What exactly is the G20, why is it meeting and what’s on the agenda?
For starters, G stands for group.
World leaders will gather in Hamburg for the 12th G20 Summit this week but other than seeing a photograph of Angela Merkel, Theresa May and Donald Trump with their global counterparts what will actually be happening and why?
What are the basics?
The G20 stands for Group Of Twenty, but there’s not just 20 countries in the G20. There’s 19 member countries plus the EU. The UK, France, Italy and Germany are included regardless of EU membership. Germany currently holds the presidency of the G20 and has extended invitations to other nations: Spain, Norway, the Netherlands and Singapore.
International organisations also attend: the International Monetary Fund, the World Bank, the Financial Stability Board, the Organisation For Economic Co-operation and Development, the World Trade Organisation, the International Labour Organisation and the UN.
Germany has also invited the three chairs of the African Union, the New Partnership for Africa’s Development and the Asia-Pacific Economic Cooperation.
That’s a pretty long list of guests.
Yes. The permanent countries in the G20 account for more than four-fifths of gross world product and three-quarters of global trade. Two-thirds of the world’s population live in G20 countries.
The guest list suggests a focus on economics and finance. Is that right?
When the meetings first took place, it was attended by finance ministers and central bank governors. After the financial crisis of 2008 it was bumped up to heads of government or heads of state.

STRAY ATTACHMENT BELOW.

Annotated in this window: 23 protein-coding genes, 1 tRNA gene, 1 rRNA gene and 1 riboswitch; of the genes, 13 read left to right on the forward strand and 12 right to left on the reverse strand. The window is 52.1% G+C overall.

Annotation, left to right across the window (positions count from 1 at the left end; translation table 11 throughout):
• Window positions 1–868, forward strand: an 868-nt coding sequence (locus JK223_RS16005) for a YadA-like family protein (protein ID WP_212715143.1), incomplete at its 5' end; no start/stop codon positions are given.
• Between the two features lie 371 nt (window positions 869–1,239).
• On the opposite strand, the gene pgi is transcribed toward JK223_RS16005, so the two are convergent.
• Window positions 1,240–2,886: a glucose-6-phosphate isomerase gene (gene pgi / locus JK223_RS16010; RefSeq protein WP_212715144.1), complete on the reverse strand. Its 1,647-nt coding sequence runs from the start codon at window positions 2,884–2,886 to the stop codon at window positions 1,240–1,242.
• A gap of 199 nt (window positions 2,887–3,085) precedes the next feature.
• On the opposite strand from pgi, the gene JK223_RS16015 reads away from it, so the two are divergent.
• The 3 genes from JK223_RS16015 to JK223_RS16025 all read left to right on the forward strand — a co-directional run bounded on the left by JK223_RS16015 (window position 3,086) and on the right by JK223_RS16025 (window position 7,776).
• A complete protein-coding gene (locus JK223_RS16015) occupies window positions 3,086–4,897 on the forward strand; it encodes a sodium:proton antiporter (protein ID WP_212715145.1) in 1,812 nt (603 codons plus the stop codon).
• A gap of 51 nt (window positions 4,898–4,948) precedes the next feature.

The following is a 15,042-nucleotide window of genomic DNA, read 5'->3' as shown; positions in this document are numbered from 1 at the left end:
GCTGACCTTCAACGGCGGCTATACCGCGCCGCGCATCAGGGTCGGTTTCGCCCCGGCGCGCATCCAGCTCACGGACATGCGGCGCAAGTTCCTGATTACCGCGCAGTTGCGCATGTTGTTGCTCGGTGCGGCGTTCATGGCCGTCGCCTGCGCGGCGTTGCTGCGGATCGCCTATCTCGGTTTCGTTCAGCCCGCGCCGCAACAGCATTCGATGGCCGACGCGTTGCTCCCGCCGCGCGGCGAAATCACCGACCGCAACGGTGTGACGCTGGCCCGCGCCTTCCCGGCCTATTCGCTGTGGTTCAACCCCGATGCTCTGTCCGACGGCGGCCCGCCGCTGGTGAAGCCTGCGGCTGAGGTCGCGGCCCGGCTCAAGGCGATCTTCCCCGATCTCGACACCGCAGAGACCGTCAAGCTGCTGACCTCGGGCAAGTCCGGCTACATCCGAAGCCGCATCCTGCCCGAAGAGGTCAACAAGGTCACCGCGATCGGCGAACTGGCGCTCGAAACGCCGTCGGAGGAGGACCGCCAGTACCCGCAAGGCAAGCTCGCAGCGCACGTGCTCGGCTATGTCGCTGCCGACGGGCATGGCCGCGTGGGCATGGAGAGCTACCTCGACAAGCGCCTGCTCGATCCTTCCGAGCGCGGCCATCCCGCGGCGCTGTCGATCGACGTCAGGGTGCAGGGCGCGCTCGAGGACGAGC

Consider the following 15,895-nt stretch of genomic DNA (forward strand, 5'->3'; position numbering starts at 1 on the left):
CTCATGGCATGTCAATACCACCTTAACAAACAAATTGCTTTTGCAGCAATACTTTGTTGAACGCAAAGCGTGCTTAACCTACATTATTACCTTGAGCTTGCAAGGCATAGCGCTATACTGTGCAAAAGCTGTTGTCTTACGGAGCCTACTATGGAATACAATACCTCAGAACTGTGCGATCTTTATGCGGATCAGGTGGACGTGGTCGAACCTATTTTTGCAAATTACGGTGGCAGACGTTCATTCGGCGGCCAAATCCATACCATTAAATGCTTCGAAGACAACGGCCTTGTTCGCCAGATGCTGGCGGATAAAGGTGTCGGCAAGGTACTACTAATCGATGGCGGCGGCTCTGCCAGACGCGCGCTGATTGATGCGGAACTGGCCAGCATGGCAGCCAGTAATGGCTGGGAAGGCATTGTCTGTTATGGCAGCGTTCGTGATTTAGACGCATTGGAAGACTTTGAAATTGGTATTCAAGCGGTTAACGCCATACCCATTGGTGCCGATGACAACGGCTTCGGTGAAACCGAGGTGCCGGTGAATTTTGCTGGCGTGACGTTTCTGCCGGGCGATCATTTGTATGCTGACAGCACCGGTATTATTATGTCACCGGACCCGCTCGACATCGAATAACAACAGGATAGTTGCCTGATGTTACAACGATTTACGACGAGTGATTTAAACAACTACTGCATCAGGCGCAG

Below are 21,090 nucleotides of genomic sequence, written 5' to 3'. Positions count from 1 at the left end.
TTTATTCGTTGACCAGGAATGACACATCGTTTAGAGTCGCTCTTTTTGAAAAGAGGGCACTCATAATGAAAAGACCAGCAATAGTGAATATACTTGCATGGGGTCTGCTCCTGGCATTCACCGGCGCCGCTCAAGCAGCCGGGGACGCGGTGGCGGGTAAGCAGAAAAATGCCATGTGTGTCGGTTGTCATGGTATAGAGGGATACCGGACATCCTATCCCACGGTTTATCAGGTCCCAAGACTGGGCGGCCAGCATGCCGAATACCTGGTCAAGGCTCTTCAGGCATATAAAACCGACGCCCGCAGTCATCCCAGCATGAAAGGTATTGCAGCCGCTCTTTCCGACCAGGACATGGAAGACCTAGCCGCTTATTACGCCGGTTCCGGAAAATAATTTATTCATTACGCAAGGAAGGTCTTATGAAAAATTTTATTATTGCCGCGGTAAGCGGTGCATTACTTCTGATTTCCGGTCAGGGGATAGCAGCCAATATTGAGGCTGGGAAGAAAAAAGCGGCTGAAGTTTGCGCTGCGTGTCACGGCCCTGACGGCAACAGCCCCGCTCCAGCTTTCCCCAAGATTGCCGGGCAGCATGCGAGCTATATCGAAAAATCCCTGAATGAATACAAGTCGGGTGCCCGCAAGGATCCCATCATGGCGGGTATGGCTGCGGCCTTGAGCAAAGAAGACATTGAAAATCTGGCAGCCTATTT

International trade and financial market regulation dominate discussions but also policies and actions which are entwined with them.
Well this year the discussion will centre on three concepts: building resilience in each individual G20 economy, improving sustainability, and assuming responsibility. The direction of the 2017 summit will be steered by German Chancellor Merkel, as president of the group.
The group is being asked to look at taxation rules to avoid countries having “tax haven” status.
It will also look at the opportunities – and risks – of globalisation in order to convey “the concrete benefits of trade and investment openness”.
Perhaps in a nod to the advancement of more right-wing politics, the document Priorities Of The G20, states: “We must not allow globalisation’s positive impact on prosperity to be diminished by isolation and protectionism.”
What else will be discussed?
Digital technology, resistance to drugs, money laundering, food security, water consumption, reducing marine litter and anti-corruption practices all make the cut.
There will be a broader theme about empowering women too.
Climate change will be discussed and specifically the Paris Agreement of 2015 which will create some awkwardness for US President Trump. He announced in June that the US was withdrawing from the accord.
But it’s central to G20 goals. Priorities Of The G20 Summit states: “By adopting the Paris agreement, the international community is taking decisive action against climate change.”
When is it all happening?
The G20 summit takes place in Hamburg, Germany on July 7 and 8.